The tyranny of W. C. Rand and how Chapekar Brothers avenged the insult

The atrocities during the British rule cover up most of the pages of dark history of India under their rule. They subjected the people of India to a never ending atrocities and persecution. Many a times they purposely hurt our religious sentiments. They did not spare the people in miseries too increasing their sorrow a hundred folds more.

When Pune was hit by a bubonic plague epidemic, in the name of action committee to control plague, the British unleashed barbaric and insulting raids on houses, Snatching away the dignity, and whatever valuable found at the place.

Three brothers decided to avenge this act.

Damodar, Balkrishna and Vasudev chapekar were born to a conservative family. Their family was once quite wealthy. But in due time they lost all their money and sank into poverty. They left home at an early age in search of education and livelihood.

They suffered poverty So much, that they could not attend the funeral of their parents because the journey would be too expensive.

Plague struck Pune in late 1896, and by January 1897, it reached epidemic proportions.

Colonial government sources report that, the people preferred to have plague than go to a government hospital. In 26 days of February, 657 deaths occurred due to plague.

To suppress the epidemic and prevent its spread, British raj decided to take drastic action, accordingly a Special Plague Committee  was appointed under the Chairmanship of Walter Charles Rand, Indian Civil Services, on 8 March 1897.

The governor’s direction clearly stated that no Muslim and Hindu women to be examined and officers are not allowed to enter the quarters. people should be educated that the measures are being taken were for their own good. When necessary the women should be examined only by a female officer. Orders stated to respect caste and religious practices of the people.

On 12 March 1897, 893 officers and men – both British and native were placed on plague duty rather than doctors. The measures employed were both brutal and tyrannical. They forced their entry into private houses, they forcefully stripped the women in the name of medical examination, they dragged people to hospitals and segregation camps, removing and destroying personal possessions.  This soon paved the way for more brutal atrocities which ripped the dignity of the affected families, and ignite the fire of anger among the minds like the Chapekar brothers.

It was made compulsory to report all the deaths in the family and Funerals were declared unlawful until the deaths were registered. Disobedience of the orders would subject the offender to criminal prosecution.

Bal Gangadhar Tilak, wrote: “Her Majesty the Queen, the Secretary of State and his Council, should not have issued the orders for practising tyranny upon the people of India. The government should not have entrusted the execution of this order to a suspicious, sullen and tyrannical officer like Rand.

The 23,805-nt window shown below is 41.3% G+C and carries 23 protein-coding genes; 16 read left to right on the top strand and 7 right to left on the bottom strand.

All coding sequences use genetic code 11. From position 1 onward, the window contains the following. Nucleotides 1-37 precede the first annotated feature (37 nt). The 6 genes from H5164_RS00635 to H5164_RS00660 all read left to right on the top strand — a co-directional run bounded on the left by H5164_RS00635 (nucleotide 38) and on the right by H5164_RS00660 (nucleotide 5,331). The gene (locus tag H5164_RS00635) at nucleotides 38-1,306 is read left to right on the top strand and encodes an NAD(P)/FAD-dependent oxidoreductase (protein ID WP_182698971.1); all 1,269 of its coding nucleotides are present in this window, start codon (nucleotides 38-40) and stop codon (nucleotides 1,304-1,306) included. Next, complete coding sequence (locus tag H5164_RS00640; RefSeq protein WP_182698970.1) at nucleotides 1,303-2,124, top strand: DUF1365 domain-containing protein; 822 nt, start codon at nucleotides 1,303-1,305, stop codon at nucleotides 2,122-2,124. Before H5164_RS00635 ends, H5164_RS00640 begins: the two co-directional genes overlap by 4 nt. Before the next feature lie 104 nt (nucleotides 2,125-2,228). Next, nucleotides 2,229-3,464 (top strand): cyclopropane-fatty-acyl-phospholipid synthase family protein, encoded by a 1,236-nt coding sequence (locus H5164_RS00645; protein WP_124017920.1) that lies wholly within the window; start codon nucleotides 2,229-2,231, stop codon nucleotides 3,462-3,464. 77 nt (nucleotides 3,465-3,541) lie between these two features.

There were reliable reports regarding the atrocities on women and rape of two women, one of whom committed suicide rather than live with shame.

The three brothers were heavily inspired by conservative ideologies, Inspired by the strong language that Balgangadhar Tilak used in his newspaper “Kesari” they decided to take action and bring down Rand who had ashamed hundreds of families in Pune.

Regular harassments like these had prompted the Chapekar brothers and other members of the revolutionary “Chapekar Club” to take action against the person who started it all—the commissioner. And they decided to avenge his tyranny my executing him.

On 22 June 1897, the Diamond Jubilee of the coronation of Queen Victoria was celebrated in Pune. The brothers Damodar Hari and Balkrishna Hari selected a spot of Ganeshkhind road(now Senapati Bapat Road), to shoot at Rand. Each armed with a sword and a pistol. Balkrishna in addition carried a hatchet.

As planned, Damodar Hari waited at the gate of the Government House, and as Rand’s carriage emerged, ran 10 – 15 paces behind it. As the carriage reached the yellow bungalow, Damodar called out “Gondya ala re”, a predetermined signal for Balkrishna to take action. Damodar Hari undid the flap of the carriage, raised it and fired from a distance.

It was originally planned that both would shoot at Rand, so as to ensure that Rand would not live, however Balkrishna Hari lagged behind and Rand’s carriage rolled on, Balkrishna Hari meanwhile on the suspicion that the occupants of the following carriage were whispering to each other, fired at the head of one of them from behind.

Lieutenant Ayerst, Rand’s military escorted who was riding in the following carriage died on the spot, Rand was taken to Sassoon Hospital where he succumbed to his injuries 3 July 1897.

Damoder Hari was arrested in connection with the above, on the basis of information given by the Dravid brothers. In his statement, recorded on 8 October 1897, Damodar Hari, said that atrocities like the pollution of sacred places and the breaking of idols were committed by European soldiers at the time of house searches in Pune, during the plague.

Chapekar tells that they wanted to take revenge of this. His statement was treated as a confession and he was charged under section 302 of the Indian Penal Code, tried and hanged, on 18 April 1898. Balkrishna Hari absconded, but a friend betrayed him and he was arrested in January 1899. Police informants, the Dravid brothers, were killed by Vasudeo Hari, Mahadev Vinayak Ranade and Khando Vishnu Sathe.   The Chapekar brothers Balkrishna Hari, Vasudeo Hari, and Ranade were sentenced to death and executed.

A New York Times report on the plague in Pune, published in June 1897 quoted a missionary, who said,

“Two kinds of the disease, and both deadly—Natives dying by Hundreds of Hunger—Overseers stealing the supplies.”

Dr Sindhu Prashanth